Ice skating has long been considered the quintessential cold weather activity: It's fun, it gets you moving (indoors or out), and can be a great cardiovascular workout for all ages that leads to a strengthened core, toned legs, and increased joint and muscle flexibility. Haven't strapped on the blades in a while – or ever? No worries. We’ve consulted experts who will help you gear up and get fit with this calorie-burning (and smile-inducing) winter sport.
“You will benefit physically from skating, even if you feel like you’re doing very little,” says Cindy Jensen, Program Supervisor for Ice and Sports at Lane Events Center in Lane County, Ore., who has 20 years of ice skating coaching experience. “You use all of your muscle groups.”
Skaters should dress appropriately for the cold temperatures that go along with the sport, whether you’re skating in an indoor rink or outside on a frozen pond. In either environment, bundle up with loose-fitting layers to keep you warm but still allow you to move freely across the ice.
World and Olympic ice skating coach Kathy Casey, who has worked with figure skating champions Scott Davis and Scott Hamilton, recommends buying a pair of figure skates in the $100 range from a local skate shop, as rental skates often have dull blades and don't fit well. If you’re hesitant to spend that much money up front, consider using rental skates from a skating facility for the first few group lessons – just feel the bottom of the blade and try to get a pair with fewer nicks.
Casey suggests that skaters look for skates with a reasonable amount of ankle support and blades made of steel instead of tin, as they hold their edge and glide better. Skates generally run a little larger than traditional shoes, so try on your shoe size or a half size smaller.
Hockey skates are another viable option for new skaters and allow you to execute all of the same beginner skating moves as figures skates. The main difference is that hockey skates have narrower blades and lack the toe pick used for advanced figure skating jumps and spins. If your skating aspirations don’t include triple axels, either type of skate can be used for recreational skating.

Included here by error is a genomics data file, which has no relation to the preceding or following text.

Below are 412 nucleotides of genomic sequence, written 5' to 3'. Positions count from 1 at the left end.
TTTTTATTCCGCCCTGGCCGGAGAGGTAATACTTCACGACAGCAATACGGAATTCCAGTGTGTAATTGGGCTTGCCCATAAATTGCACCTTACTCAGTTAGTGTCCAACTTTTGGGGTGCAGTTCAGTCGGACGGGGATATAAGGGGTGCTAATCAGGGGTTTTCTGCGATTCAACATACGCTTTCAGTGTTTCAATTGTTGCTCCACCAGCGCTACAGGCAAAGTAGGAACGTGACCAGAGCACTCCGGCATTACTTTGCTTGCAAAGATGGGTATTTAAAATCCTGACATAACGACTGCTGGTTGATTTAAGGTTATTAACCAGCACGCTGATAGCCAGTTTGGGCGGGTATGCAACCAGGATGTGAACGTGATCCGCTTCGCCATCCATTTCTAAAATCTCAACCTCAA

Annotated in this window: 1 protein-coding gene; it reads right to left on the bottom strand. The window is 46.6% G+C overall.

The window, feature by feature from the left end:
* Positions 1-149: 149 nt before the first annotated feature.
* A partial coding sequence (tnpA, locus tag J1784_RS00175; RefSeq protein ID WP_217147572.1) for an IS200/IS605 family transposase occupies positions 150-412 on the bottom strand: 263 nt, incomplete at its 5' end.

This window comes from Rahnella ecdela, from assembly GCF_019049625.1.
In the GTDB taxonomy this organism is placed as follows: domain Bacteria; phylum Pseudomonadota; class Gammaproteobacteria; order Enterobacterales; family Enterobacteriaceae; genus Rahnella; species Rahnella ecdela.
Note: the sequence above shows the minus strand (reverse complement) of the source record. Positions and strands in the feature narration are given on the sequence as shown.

The most important part of a pair of ice skates is the blade, which should be sharpened regularly at your local skate shop for around $6–$10. To check if your skates need sharpening, feel the blade to see if there are any large nicks in the edges, as this is an indicator that your skates are getting dull.
Jensen recommends that beginner skaters join an adult instructional skating program with an experienced teacher before taking to the ice, in order to prevent injury. Group lessons at a local ice skating facility are more economical than private lessons and should provide the basic fundamentals needed to get started, such as skating forward and backward, turns and stopping. Group lessons typically run in the $100 to $200 range for six to eight weeks of instruction.
“The first thing we teach beginners is how to fall,” Jensen says. “Even the best skaters fall, and you need to learn to anticipate a fall.”
When skaters feel themselves falling, they should sit. This prevents the common beginner mistake of falling backwards off the end of the blade and hitting your head.Next, novice skaters will learn how to march in place, march forward and then glide on their skates.
Whether your available ice time is on your lunch break or on an entire Saturday afternoon, take the time to warm up beforehand. Stretch your muscles and try some quick aerobic activity, such as a short power-walk or jumping jacks, before lacing up your skates.
Ice skating requires a tremendous amount of balance, which comes from keeping your core tight. Like in many sports, skaters are encouraged to create a broad base of support by dropping their hips and bending their knees. From this stable position, your legs can then propel you across the ice. The more practice you have and the more comfortable you are on the ice, the more results you will get out of this low-impact sport.
“I tell people all the time that if you think you can get good aerobic activity from running, but have trouble with your knees, take up skating,” says Jensen. “It has much less impact on your knees. And just being out on the ice is such a freeing feeling. It’s really exhilarating.”
Casey suggests that skaters strengthen their ankles off-ice by doing simple exercises such as rolling up on their toes and back down on their heels. Ice skating can even serve as great cross-training for avid skiers, as both sports emphasize gliding, edge control and core and leg strength.
To learn more about skating clubs and registered coaches in your area, contact the U.S. Figure Skating Association (www.usfigureskating.org).
About the writer
Meredith Phares is a New York-based freelancer who dreams of someday landing a double axel.